The selection process followed the Office of the Commissioner for Public Appointment (OCPA) guidelines. The selection panel members were Doug Hulyer (panel chair)Natural England Board, Councillor John Dykechairman of Exmoor national park authority and Tony SwabeOCPA independent assessor.
Mr. Liddell-Grainger: To ask the Secretary of State for Environment, Food and Rural Affairs how many flood defence schemes are under construction in the Wessex Water area; and how many such schemes were planned for this year in the capital funding programme for such schemes. 
Huw Irranca-Davies: Within the Wessex area the Environment Agency has 20 flood defence schemes under way and has planned works at 14 other locations. Local authorities have work under way at Weston-super-Mare as well as work planned at Bristol Harbour for later in the year.
Andrew Rosindell: To ask the Secretary of State for Environment, Food and Rural Affairs (1) what steps his Department is taking in respect of fishing vessels that do not comply with the provisions of the Incidental Catches of Cetaceans in Fisheries (England) Order 2005;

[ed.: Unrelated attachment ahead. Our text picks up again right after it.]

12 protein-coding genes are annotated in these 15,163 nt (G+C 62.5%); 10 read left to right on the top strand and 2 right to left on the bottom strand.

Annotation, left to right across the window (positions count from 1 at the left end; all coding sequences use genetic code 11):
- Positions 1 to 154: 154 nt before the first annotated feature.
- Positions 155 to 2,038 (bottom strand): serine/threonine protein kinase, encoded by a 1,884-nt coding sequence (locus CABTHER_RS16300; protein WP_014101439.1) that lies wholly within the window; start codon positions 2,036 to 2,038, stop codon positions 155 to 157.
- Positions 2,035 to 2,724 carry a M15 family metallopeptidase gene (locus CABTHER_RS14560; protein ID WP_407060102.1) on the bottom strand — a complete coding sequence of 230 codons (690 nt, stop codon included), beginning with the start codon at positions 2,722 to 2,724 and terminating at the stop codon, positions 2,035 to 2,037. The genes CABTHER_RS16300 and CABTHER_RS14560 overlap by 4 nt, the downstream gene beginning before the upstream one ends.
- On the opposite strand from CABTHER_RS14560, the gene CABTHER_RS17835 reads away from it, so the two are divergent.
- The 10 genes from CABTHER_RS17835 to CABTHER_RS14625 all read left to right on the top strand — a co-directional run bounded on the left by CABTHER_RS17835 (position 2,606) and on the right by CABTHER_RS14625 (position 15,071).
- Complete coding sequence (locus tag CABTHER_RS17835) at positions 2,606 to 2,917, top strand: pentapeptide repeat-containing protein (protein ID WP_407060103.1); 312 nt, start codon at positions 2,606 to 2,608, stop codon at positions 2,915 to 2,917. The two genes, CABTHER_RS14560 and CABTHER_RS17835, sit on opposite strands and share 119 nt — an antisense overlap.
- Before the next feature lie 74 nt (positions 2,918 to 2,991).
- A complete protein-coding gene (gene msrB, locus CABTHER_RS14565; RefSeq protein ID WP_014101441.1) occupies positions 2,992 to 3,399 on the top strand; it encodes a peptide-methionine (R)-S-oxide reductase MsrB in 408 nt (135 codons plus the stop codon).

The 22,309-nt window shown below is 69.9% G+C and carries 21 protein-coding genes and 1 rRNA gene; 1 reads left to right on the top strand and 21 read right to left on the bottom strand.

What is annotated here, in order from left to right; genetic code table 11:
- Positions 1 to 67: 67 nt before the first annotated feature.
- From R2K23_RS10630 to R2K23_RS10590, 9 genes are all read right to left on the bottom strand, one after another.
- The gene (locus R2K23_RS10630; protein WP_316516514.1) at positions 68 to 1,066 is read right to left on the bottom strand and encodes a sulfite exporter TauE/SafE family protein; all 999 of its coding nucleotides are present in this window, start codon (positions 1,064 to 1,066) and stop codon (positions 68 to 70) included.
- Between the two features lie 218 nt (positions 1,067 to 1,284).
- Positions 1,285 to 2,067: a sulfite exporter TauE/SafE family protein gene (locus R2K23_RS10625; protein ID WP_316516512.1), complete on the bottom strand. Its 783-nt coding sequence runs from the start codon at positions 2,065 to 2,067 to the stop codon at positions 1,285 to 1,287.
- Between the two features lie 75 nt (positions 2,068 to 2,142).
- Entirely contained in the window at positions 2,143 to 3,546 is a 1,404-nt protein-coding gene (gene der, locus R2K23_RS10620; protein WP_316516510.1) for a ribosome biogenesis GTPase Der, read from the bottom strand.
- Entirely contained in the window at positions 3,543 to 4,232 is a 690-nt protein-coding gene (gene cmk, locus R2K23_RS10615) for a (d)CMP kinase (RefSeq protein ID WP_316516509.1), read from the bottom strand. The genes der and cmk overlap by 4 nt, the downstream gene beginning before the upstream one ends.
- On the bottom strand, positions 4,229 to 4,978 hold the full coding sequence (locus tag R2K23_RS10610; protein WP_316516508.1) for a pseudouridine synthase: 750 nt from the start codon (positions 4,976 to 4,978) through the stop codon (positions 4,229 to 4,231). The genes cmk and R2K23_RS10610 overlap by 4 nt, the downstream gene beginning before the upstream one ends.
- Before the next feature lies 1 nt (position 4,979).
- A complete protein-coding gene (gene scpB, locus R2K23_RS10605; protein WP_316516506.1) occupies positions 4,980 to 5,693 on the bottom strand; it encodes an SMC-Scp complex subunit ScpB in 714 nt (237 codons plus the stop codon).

(2) how many UK fishing vessels of 12 metres or more in length using gillnets or entangling nets comply with the provisions of the Incidental Catches of Cetaceans in Fisheries (England) Order 2005 on the use of acoustic deterrents on nets. 
Huw Irranca-Davies: The UK is committed to enforcing all aspects of Council Regulation 812/2004 and the provisions of the Incidental Catches of Cetaceans in Fisheries (England) Order 2005 in order to minimise cetacean by-catch.
The Marine and Fisheries agency (MFA) monitor compliance through the inspection activities of the Royal Navy fishery protection squadron. In addition, the MFA conducts training courses for the fisheries protection squadron who undertake boarding at sea. This has led to increased industry awareness of cetacean by-catch issues.